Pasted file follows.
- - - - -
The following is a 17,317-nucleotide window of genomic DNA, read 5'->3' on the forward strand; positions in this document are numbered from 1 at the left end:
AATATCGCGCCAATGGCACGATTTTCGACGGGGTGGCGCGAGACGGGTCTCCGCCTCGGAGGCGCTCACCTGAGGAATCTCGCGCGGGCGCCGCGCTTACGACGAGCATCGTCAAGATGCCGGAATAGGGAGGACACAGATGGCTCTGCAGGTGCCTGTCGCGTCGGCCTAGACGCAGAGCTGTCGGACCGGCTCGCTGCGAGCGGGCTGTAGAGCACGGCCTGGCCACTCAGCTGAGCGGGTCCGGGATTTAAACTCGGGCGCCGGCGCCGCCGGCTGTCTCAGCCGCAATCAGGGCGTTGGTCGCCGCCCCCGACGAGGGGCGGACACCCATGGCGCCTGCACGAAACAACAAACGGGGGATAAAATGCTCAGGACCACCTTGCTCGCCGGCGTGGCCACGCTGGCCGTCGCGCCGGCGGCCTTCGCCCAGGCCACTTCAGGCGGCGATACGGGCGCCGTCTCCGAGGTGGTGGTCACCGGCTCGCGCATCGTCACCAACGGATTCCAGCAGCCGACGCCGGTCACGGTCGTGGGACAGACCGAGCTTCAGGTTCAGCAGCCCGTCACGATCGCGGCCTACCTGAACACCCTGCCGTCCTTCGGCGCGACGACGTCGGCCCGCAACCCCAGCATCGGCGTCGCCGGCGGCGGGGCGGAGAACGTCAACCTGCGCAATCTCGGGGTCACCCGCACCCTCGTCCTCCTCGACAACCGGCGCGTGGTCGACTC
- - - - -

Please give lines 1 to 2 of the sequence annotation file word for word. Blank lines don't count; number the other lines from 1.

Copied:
The following is a 17,317-nucleotide window of genomic DNA, read 5'->3' on the forward strand; positions in this document are numbered from 1 at the left end:
AATATCGCGCCAATGGCACGATTTTCGACGGGGTGGCGCGAGACGGGTCTCCGCCTCGGAGGCGCTCACCTGAGGAATCTCGCGCGGGCGCCGCGCTTACGACGAGCATCGTCAAGATGCCGGAATAGGGAGGACACAGATGGCTCTGCAGGTGCCTGTCGCGTCGGCCTAGACGCAGAGCTGTCGGACCGGCTCGCTGCGAGCGGGCTGTAGAGCACGGCCTGGCCACTCAGCTGAGCGGGTCCGGGATTTAAACTCGGGCGCCGGCGCCGCCGGCTGTCTCAGCCGCAATCAGGGCGTTGGTCGCCGCCCCCGACGAGGGGCGGACACCCATGGCGCCTGCACGAAACAACAAACGGGGGATAAAATGCTCAGGACCACCTTGCTCGCCGGCGTGGCCACGCTGGCCGTCGCGCCGGCGGCCTTCGCCCAGGCCACTTCAGGCGGCGATACGGGCGCCGTCTCCGAGGTGGTGGTCACCGGCTCGCGCATCGTCACCAACGGATTCCAGCAGCCGACGCCGGTCACGGTCGTGGGACAGACCGAGCTTCAGGTTCAGCAGCCCGTCACGATCGCGGCCTACCTGAACACCCTGCCGTCCTTCGGCGCGACGACGTCGGCCCGCAACCCCAGCATCGGCGTCGCCGGCGGCGGGGCGGAGAACGTCAACCTGCGCAATCTCGGGGTCACCCGCACCCTCGTCCTCCTCGACAACCGGCGCGTGGTCGACTC